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Mt. Pulaski , Illinois
September 3, 2011     Times
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September 3, 2011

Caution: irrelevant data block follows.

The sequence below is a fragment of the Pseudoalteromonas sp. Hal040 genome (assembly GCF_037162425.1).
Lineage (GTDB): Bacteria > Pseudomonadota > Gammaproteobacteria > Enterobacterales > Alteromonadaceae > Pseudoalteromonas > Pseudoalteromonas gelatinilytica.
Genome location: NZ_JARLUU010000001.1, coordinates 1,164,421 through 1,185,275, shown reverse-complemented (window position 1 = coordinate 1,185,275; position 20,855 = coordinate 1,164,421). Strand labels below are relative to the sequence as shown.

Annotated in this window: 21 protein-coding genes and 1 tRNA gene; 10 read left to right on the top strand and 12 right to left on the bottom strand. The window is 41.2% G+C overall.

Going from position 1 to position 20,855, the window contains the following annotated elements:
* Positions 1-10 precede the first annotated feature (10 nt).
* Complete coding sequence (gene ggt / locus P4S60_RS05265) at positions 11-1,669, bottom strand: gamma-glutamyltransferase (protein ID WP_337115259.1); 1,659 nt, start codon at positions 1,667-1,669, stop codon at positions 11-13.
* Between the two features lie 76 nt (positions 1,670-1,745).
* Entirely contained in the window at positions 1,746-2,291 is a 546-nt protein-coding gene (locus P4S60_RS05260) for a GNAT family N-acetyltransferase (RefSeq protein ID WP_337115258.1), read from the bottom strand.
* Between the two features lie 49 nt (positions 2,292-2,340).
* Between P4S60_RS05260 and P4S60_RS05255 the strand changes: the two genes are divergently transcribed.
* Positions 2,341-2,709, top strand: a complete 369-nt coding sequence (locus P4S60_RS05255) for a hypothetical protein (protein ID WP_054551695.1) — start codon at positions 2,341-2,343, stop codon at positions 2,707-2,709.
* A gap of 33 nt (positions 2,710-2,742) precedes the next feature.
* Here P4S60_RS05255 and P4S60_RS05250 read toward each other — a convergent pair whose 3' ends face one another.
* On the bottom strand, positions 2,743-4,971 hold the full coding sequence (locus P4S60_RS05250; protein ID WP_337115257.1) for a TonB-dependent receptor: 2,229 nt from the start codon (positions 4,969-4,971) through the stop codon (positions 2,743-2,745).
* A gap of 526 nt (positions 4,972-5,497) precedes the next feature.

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Farm Futures Sees Acreage Increases The days of summer are dwindling for the year For Corn Soybeans & Wheat 2011. Summer activities High prices should lure increases for soybeans at 76.9 million, a 2.3% are being replaced by more land into production and wheat, increase. Farmers are those of fall. of major crops - Farm Farm Futures estimates gearing up to seed 42.4 Many are back in Futures surveyshows corn acreage could hit million winter wheat school and spending U.S. Farmers plan to 93.87 million in 2012, acres this fall, up 3.1%, their days according to increase production of up 1.7% from this year's with total wheat plantings those schedules. Others major crops in the coming total. If achieved, that of 58.63 million up 3.9%. are looking toward har- year, according to Farm would top the post-World Farm Futures surveyed vest and field work. Futures magazine's first War II record of 93.6 mil- almost 1,000 growers in Whatever your sched- survey of 2012 plant- lion setin2007. Andwith late July and August to ule or activity or errand ing intentions. Lured by corn prices still rising, the gather data on yields, may be, please do it with prices and profit potential, total could top 94 million acreage and naanagement a thought for safety for producers said they expect or more. practices, everyone. We all share to plant record corn Farm Futures pegged streets, and roads, and acres, along with strong 2012 soybean acreage sidewalks. M. Tait's Jus' Thinkin' We can become so focused on our own agenda that we forget to be aware of how, what we are doing, affects others. Drivers, bikers, walkers, all can make things better and safer for themselves and everyone else, with generous, courteous at- titudes and orderly, un- selfish behavior. Being in too much of a hurry can lead to selfish, careless, dangerous behavior. When it comes to after-school traffic, farm machinery and everyday traffic on road or side- walk, please be careful and. thoughtful. We will all benefit is what I am thinkin' ... Looking Back By me Lakin Summer 1941 - A most popular class at MPTHS was... Latin I. Second was Latin II. Lester Werntz (IWU grad) was hired as band director for Mt. Pulaski schools. Elizabeth Tuttle recalled as a child her family lived on a farm on the Mt. Pulaski - Postville Road. Lincoln would always stop at their farm when the prairie lawyer rode between the communities. She remembered he wore a long "duster" and straw hat and often read a book as he rode along. Tuttle also recalled hearing Stephen Douglas speak at a gathering in Lincoln after the town was founded. The oldest Mt. Pulaski merchant, Eugene Phirmey, retired. He was 85 and been in business since 1885. First Lady of Radio, Vaughn DeLeath visited Mr. & Mrs. Albert Lipp. An Illinois Central Railroad boxcar caused a fire alarm. When the fire department arrived they found there wasn't a fire. It was a huge swarm of gnats around the boxcar that did look like smoke. Gas rationing was being instituted across the county in effort to build up national fuel reserves in anticipation of the U.S. joining in the war in Europe. The Illinois Central Railroad announced it would be increasing the number of passenger cars on its passenger trains in response to fuel restrictions. The railroad also stated it would be adding passenger trains to its schedule to meet travel demands. Sept. 3, 2011 Summer 1951 - A corncob processing plant was to be built. It would employee ten people. Phoenix Volunteers were building a 1,000-gallon water wagon for the fire department. The Mt. Pulaski City Council created the Mt. Pulaski Zoning Commission. Enrollment for the 51-52 school term counted 177 students at the high school and 260 students at the grade school. Summer 1961 - Congressman William Springer announced a new post office would be built in Mt. Pulaski. Construction funds were part of President Kennedy's program to stimulate the economy. A combined 632 students were enrolled at Mt. Pulaski High School and Mt. Pulaski Grade School. Fifty-four students were enrolled at Zion Lutheran School. Summer 1971 - Larry Montgomery was elected President of the Mt. Pulaski Jaycees. I a Lt. Wade H. Schott earned his Naval Aviator Wings. A steel statue of St. Thomas Aquinas was St. Thomas Catholic Church. City Police Chief Lloyd Buckley reported writing 24 traffic tickets in August. There were two accidents and one assist for the Sheriff's Dept. C. L. "Buster" Frazier, 78, was recognized for 50-years of employment with the Illinois Central Railroad. Prairie Pedal- Riding for Restoration Save During Early Registration " :: Ride for restoration with Macon County Conservation Foundation's Prairie Pedal presented by Jerger Pediatric Dentistry and Cromwell Radio Group October 2. The ride will consist of 62, 40, and 20-mile options through quiet country roads. Participants can access the registrations forms or sign up online at www.maconcountyconserv Early registration rates end September 12, but riders can register up to and on the day of the ride. All proceeds will go towards restoration projects preserv- ing Macon County's air and water quality, natural areas, and wildlife. -"Prairie Pedal has received excellent reviews year after year and with the support of our sponsors and the com- munity, we are looking for- ward to another great ride." Macon County Conservation Foundation President Darrell Parish said. "This year we will have some new things to look forward to such as a 20 mile route and the opportunity for the riders to use QR Codes to enhance their experience before and during the race." Prairie Pedal will begin and end at the Rock Springs Con- servation Area in Decatur, IL. Starting times range from 7-9Am depending on the ride. "We will still be offering all the things our riders have loved in the past including a t-shirt designed by Millikin University art students, an after party with chili, well marked routes, and fully stocked rest stops," Parish said. The Early Bird Registra- tion fee is $25 and includes a water bottle, lunch, and t- shirt. Non-riders interested in attending the after party can attend for only $5. For more information about Prairie Pedal or how to sign up during the early regis- tration period visit the website or call 217-423-7708. Around the house - Steve Hahn snapped the photo of the squirrel on the roof of the sunroom. With so little rain, the tree dweller was licking up the mois- ture that had gathered between the glass and metal support. While cleaning up around the yard, Steve discovered this hollyhock grow- ing through a hole in the brick. Plants - usually weeds - seem to sprout oppor- tunistically. Satan ... utterly wicked and aban- doned... Just as people say. Satan, a sinner.., is but a sinner. But consider a moment other sinners - the prayers of Christians have saved them. Christians together offer imploring prayers that go up daily from their hearts. But, I ask, who prays for Satan? Who, in all of the centuries, has had the common humanity to pray for the one sinner that needs it mosff This is the one sinner among us that Christians should know who has the highest and clearest right to every Christian's daily and nightly prayers, for the  plain and unassail- able reason that his was the first and greatest need, he being the supremest of sinners. Consider this, pray for the sinner Satan. When that prayer is answered, think of all the evil that will end. Mark Twain- 1835-1910 Did You Know - Disney stopped 20% of two year olds Johnny Depp "Lone are using smart- Ranger" movie produc- phones. tion due to estimated $200 Million budget. Mt. Pulaski Times A 1957 Ferrari Testa Rossa sold for $16.4 Million, the most ever paid for a car at auc- tion. Steve Hahn captioned this... "The combines are out and the deer are run- ning..." But you just have to say hmm... doesn't that look familiar? Maybe think school trip or "staycation"? 15